An old maxim says “no research is better than bad research.” Thus, I’ve tended to ignore industry sponsored and otherwise suspect studies on how effective avalanche airbags really are. Instead, my gut has been my guide.
All I had to do was look at the dismal and well proven metrics that show being buried in an avalanche is often a death sentence — stats that show the best shovels and beacons might not make much difference. At risk of stating the obvious: NOT being buried is key. So, how not to be entrained if you do get caught in a slide? It’s obvious to most backcountry skiers that airbags can do the trick; avoiding burial by floating you in the debris flow. Yes, airbag behavior is indeed well proven by both real-world testing, observation, and physics (Brazil nut effect).
Yet individuals using airbags still die in avalanches.
Thus, avalanche airbags are no more a panacea than ski helmets are to head injuries, begging the question: assuming the airbag CAN SOMETIMES save your life, just how likely is that wonderful occurrence, in comparison to leaving your balloon at home?
At the Colorado Snow and Avalanche Workshop a few days ago, Dr. Pascal Haegeli presented his 2014 epidemiology study of avalanche airbag effectiveness. Haegeli was convincing. His conclusions? Your risk of deadly avalanche burial is reduced about 11 percentage points, from 22% to 11%, if you’re wearing an inflated balloon pack while caught in a slide large enough to bury you.
Here is the summary from the abstract at Resuscitation Journal: Binomial linear regression models showed main effects for airbag use, avalanche size and injuries on critical burial, and for grade of burial, injuries and avalanche size on mortality. The adjusted risk of critical burial is 47% with non-inflated airbags and 20% with inflated airbags. The adjusted mortality is 44% for critically buried victims and 3% for non-critically buried victims. The adjusted absolute mortality reduction for inflated airbags is ?11 percentage points (22% to 11%; 95% confidence interval: ?4 to ?18 percentage points) and adjusted risk ratio is 0.51 (95% confidence interval: 0.29 to 0.72). Overall non-inflation rate is 20%, 60% of which is attributed to deployment failure by the user.
Haegeli explained that his study was done the same way medical treatments are evaluated. You use a control group and a treatment group, then compare outcomes. The challenge regarding airbags, and the possible flaw in this study, is that Haegeli and his colleagues had to actively pick the avalanche accidents they included in their study instead of using random double-blind groups of “patients.” The selection process sounded rather complex, idea being they went out and found accidents involving large enough avalanches to bury and kill a person. They then compared one group of accidents wherein airbags were used, and another set of accidents without airbags.
Interestingly “non-deployment remains the most considerable limitation to effectiveness.” Haegeli and his fellow boffins found an airbag non-inflation rate of 20%, over half of which was caused by the user failing to trigger (with the remainder caused by mechanical failure or damage.) While encouraging, the 11 percentage point increase in survival is said to not be as good as that reported in other studies which leads me to some thoughts regarding airbags that didn’t work.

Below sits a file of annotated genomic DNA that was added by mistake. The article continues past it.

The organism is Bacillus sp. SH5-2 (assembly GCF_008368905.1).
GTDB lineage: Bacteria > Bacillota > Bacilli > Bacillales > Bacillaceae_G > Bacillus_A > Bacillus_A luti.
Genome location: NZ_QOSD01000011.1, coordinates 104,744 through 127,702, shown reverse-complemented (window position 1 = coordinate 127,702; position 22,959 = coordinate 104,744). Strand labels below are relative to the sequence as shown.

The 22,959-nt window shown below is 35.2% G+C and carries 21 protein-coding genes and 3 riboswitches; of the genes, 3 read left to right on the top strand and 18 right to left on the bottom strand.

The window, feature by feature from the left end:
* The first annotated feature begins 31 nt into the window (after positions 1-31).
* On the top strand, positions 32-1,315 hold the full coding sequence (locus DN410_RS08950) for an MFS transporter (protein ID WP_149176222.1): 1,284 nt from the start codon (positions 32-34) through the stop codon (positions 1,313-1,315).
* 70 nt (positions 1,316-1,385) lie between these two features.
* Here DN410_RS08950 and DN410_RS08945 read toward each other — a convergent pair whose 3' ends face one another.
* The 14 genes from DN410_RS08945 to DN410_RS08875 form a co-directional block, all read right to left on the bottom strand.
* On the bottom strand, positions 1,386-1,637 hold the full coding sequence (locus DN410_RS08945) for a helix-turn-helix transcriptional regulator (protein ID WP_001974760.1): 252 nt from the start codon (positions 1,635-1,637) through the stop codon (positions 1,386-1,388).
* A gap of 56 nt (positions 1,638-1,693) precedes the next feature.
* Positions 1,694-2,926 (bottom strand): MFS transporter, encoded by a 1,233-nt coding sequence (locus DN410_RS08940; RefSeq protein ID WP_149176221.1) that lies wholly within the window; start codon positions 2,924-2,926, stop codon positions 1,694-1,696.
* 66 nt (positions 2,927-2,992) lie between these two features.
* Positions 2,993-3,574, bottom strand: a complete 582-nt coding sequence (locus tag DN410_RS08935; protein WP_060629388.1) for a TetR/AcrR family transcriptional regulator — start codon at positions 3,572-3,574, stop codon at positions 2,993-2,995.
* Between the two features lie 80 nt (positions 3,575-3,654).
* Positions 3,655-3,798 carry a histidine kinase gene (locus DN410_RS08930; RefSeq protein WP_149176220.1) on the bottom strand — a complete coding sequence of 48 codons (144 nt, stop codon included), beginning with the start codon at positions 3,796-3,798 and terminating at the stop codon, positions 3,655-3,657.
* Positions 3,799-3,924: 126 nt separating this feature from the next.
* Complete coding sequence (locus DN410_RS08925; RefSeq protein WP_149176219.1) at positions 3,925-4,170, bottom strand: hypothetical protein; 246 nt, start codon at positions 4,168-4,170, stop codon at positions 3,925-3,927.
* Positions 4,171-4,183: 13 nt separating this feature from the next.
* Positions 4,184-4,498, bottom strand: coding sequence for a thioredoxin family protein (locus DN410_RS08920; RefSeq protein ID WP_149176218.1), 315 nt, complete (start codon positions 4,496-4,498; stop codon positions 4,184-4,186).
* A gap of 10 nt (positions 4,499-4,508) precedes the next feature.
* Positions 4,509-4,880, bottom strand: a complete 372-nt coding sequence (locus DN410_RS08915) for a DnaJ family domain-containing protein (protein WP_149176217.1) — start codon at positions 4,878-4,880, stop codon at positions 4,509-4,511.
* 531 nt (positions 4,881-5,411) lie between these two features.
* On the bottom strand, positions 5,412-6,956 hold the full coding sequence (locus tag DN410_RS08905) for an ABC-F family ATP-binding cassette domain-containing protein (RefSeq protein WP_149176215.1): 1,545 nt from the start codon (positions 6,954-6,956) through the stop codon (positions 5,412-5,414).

First, one wonders if they wrapped the user-error non inflations back into their numbers and counted a percentage of them as imaginary saves, would that bring these numbers back up to those of other studies? In real life, it’s stunning that about 10% of the time someone gets killed while wearing a balloon pack, it could be the fault of user error in not pulling the cord! This makes a very very strong case for practicing inflations and being sure your airbag trigger and hand glove combination work easily together — and that you do NOT HESITATE to trigger if you’re caught in a slide.
Second, those pesky leg straps. I can count in the hundreds the number of people I’ve seen skiing in avy terrain, all prettied up with helmets, airbags, beacons and on and on, who did not have their leg-crotch straps fastened. In his presentation, Haegeli related an example of a death while wearing inflated airbag, caused by the user not using his leg straps and the airbag backpack riding up under his armpits, pinning his arms, with the sternum strap strangling him.
Third and perhaps most import: elephant in the room is that avalanches are violent — some (if not most) so violent an airbag is not going to save you. This is especially true in terrain where the slide could do one or all of the following: 1) Cause you to essentially fall down a mountain; 2) Cause you to collide at high speed with immovable objects such as trees or sharp objects that puncture the balloon; 3) Be so large and violent that trauma from the moving snow itself is deadly.
Considering the above, airbags will never be 100% effective. But you can enhance the protection of your airbag pack by doing a couple of things. Mainly, be sure you can and will trigger your balloon immediately — at the slightest hint of an avalanche. Perhaps as importantly, be terrain aware. Airbags are obviously remarkably effective (see countless Youtube videos) in moderate to smaller slides without terrain trauma issues such as trees. Thus, perhaps airbag users need to shift traditional terrain management. For example, a group of skiers sporting airbag backpacks could be wiser choosing a somewhat larger yet open bowl, as opposed to a smaller yet timbered or rock studded ski run. “Let’s ski the trees!” might not be the wisest choice.
With 100% airbag use by skiers in avalanche terrain, along with wise route choices, perhaps Pascal Haegeli’s next study will show a much more remarkable increase in avalanche survival.